Of course, as with any Kubrick film, Barry Lyndon received its share of criticism; the actors, especially Ryan O'Neal and Marisa Berenson, were attacked for being too wooden. In the case of O'Neal, I can't see where these criticisms even come from; he gives a delightfully subtle performance, and not for one moment did I feel he was anyone other than Redmond Barry. Marisa Berenson does somewhat earn this criticism, but this is because she's playing an English Lady in the 18th century: she's supposed to act that way. To say she is wooden means she understood the part, and is therefore a compliment. And besides, she's quite capable of emoting: in the scene where she is sitting with her baby and Lord Bullington, the look of despair on her face is enough to make the coldest person feel for her. And the scene in which Barry apologizes to her for her misdeeds, the look on her face, again, is powerful and telling and worth more than twenty pages of dialogue. There is nothing wrong with Marisa Berenson's performance, thank you very much.
The biggest criticism of the film is its pacing. You'd think that after 2001, people would expect it, but some just can't get over it. Yes, the movie is slow-paced, but this is to its advantage. As with all Kubrick films, the slower pace lets the movie breathe, and in this film, in particular, allows the audience to enjoy the beauty and splendor of the cinematography. So it isn't a bad thing; it just takes some getting used to. In fact, I enjoyed the movie when I started watching it, but, with each passing scene, I enjoyed it more and more. By the end of the film, I was certain I had seen a masterpiece.
Rating for Style: A+
Rating for Substance: A+
|Aspect Ratio||1.66:1 - Widescreen|
|Original Aspect Ratio||yes|
Image Transfer Review: It looks good! This new transfer lets us see the movie it way it should be seen. Kubrick's color scheme is perfectly rendered, without any dust whatsoever. Now we can finally appreciate the incredible look of this film. Too bad it's not anamorphically enhanced; that's a point against it.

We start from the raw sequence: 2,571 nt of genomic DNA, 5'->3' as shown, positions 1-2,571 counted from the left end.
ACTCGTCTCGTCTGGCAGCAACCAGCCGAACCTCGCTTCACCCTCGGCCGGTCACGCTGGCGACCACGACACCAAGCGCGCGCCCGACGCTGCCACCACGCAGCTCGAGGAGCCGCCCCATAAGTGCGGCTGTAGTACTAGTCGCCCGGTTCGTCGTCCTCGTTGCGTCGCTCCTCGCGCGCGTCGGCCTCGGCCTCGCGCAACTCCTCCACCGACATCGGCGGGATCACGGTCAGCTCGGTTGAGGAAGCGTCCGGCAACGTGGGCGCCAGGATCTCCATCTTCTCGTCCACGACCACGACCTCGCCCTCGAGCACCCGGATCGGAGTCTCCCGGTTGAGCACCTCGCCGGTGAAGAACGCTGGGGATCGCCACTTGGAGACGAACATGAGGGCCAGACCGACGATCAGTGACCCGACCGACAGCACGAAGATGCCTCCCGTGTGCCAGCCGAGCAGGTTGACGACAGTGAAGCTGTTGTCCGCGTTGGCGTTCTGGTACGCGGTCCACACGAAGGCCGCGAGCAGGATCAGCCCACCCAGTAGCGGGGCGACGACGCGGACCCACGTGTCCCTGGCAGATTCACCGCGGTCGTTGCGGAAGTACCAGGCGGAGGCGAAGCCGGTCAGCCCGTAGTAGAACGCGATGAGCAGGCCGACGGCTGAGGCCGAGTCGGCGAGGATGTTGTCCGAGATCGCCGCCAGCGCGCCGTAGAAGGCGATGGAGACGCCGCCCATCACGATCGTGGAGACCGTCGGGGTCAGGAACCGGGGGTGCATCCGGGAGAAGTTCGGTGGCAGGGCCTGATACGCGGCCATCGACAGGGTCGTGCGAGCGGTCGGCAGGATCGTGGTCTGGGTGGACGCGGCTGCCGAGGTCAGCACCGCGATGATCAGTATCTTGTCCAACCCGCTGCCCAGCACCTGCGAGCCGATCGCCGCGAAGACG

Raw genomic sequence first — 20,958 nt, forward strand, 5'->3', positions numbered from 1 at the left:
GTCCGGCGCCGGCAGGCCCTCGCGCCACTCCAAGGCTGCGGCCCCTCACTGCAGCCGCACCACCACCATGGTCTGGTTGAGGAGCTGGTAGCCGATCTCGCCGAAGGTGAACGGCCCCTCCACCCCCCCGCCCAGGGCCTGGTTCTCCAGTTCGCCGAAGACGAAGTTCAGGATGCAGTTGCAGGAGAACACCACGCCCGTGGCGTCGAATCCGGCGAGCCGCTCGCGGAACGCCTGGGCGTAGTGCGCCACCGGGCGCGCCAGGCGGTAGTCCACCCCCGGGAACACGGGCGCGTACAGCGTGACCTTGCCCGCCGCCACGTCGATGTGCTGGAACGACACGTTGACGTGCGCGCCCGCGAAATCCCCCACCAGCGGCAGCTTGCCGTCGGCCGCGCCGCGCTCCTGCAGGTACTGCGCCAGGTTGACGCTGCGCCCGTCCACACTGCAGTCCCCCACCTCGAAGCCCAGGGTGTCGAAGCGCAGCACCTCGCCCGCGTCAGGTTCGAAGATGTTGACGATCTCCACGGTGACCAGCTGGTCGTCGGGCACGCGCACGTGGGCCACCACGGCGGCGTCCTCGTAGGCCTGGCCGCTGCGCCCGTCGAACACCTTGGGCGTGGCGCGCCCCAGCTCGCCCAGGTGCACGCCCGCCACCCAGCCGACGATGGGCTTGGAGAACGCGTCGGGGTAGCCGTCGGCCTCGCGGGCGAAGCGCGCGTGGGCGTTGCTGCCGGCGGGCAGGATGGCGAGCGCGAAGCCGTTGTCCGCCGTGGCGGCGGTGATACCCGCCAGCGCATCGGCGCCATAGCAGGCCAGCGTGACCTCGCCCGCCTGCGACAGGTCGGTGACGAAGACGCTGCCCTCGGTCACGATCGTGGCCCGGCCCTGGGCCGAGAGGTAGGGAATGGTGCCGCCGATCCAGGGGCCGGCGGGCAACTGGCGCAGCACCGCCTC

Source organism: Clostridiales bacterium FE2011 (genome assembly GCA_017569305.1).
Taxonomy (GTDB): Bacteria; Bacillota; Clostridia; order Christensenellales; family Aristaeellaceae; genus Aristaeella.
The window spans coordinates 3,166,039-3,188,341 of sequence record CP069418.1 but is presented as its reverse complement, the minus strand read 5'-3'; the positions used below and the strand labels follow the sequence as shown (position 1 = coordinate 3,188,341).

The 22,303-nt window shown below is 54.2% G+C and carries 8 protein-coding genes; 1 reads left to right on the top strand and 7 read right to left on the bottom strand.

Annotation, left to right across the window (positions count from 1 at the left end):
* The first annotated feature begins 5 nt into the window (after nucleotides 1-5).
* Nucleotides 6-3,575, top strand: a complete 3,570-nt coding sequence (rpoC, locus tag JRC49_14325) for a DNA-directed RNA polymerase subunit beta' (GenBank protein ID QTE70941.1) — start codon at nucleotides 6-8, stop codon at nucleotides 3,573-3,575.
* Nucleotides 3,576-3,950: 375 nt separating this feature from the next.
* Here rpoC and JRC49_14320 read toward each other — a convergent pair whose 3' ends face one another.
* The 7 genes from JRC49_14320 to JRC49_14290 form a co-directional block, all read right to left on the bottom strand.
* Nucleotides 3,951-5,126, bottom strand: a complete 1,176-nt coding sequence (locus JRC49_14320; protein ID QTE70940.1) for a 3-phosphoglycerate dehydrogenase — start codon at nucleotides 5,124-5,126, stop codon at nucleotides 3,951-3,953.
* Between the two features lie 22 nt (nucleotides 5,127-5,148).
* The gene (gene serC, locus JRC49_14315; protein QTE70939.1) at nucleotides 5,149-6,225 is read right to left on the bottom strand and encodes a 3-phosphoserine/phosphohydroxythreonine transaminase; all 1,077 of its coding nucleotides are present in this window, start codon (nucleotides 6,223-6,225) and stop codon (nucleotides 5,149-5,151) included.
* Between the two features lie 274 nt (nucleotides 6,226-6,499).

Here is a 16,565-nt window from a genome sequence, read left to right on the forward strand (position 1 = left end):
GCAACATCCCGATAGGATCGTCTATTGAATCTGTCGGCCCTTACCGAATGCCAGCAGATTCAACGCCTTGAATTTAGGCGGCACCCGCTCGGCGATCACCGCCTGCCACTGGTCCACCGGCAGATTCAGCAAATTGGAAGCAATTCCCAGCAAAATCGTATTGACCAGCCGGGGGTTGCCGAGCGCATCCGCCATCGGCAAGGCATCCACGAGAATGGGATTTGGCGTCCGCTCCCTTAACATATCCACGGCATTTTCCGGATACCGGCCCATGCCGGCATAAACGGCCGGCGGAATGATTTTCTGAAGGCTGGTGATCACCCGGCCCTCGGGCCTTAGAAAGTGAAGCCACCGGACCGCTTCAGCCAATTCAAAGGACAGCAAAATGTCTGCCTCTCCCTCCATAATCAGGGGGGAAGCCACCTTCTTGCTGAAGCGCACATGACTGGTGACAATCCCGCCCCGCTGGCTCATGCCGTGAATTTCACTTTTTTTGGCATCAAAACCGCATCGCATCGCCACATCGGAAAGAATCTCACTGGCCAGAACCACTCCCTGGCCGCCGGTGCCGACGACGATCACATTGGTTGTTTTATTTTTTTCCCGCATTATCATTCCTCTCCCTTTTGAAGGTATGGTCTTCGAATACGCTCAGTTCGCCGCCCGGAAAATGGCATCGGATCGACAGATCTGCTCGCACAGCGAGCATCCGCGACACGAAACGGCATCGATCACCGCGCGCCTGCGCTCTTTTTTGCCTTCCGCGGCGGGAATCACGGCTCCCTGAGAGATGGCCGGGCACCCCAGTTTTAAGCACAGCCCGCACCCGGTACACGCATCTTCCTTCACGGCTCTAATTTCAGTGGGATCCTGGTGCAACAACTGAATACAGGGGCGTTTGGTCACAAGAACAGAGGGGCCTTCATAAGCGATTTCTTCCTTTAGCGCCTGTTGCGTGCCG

Image Transfer Grade: A-
Audio Transfer Review: Some purists are fuming over the lack of mono tracks on these Kubrick discs. Having heard most of those tracks, I have to say they're not much to shout about. These new 5.1 mixes aren't perfect, either, but at least they provide a depth of field missing from the mono soundtracks. The new mix is good, but not great. The rears are only used for music, but the upfront action does sound good, and dialogue doesn't sound dated as it does on some mixes. While not perfect, this mix makes me happier than the old ones did.
Audio Transfer Grade: B
Disc ExtrasStatic menu with music
Scene Access with 47 cues and remote access
Subtitles/Captions in English, French, Spanish, Portuguese with remote access
1 Original Trailer(s)
Layers Switch: Unknown
Extras Review: I've already voiced my disapproval with the lack of extras on these discs. How hard would it be to round up the people who worked on this movie and interview them about it? Give us that, at least, if nothing else.
Extras Grade: F
Final CommentsAn unfairly maligned masterpiece, Barry Lyndon is essential viewing not just for Kubrick fans, but for anyone who appreciates truly great cinema.
Daniel Hirshleifer 2001-08-02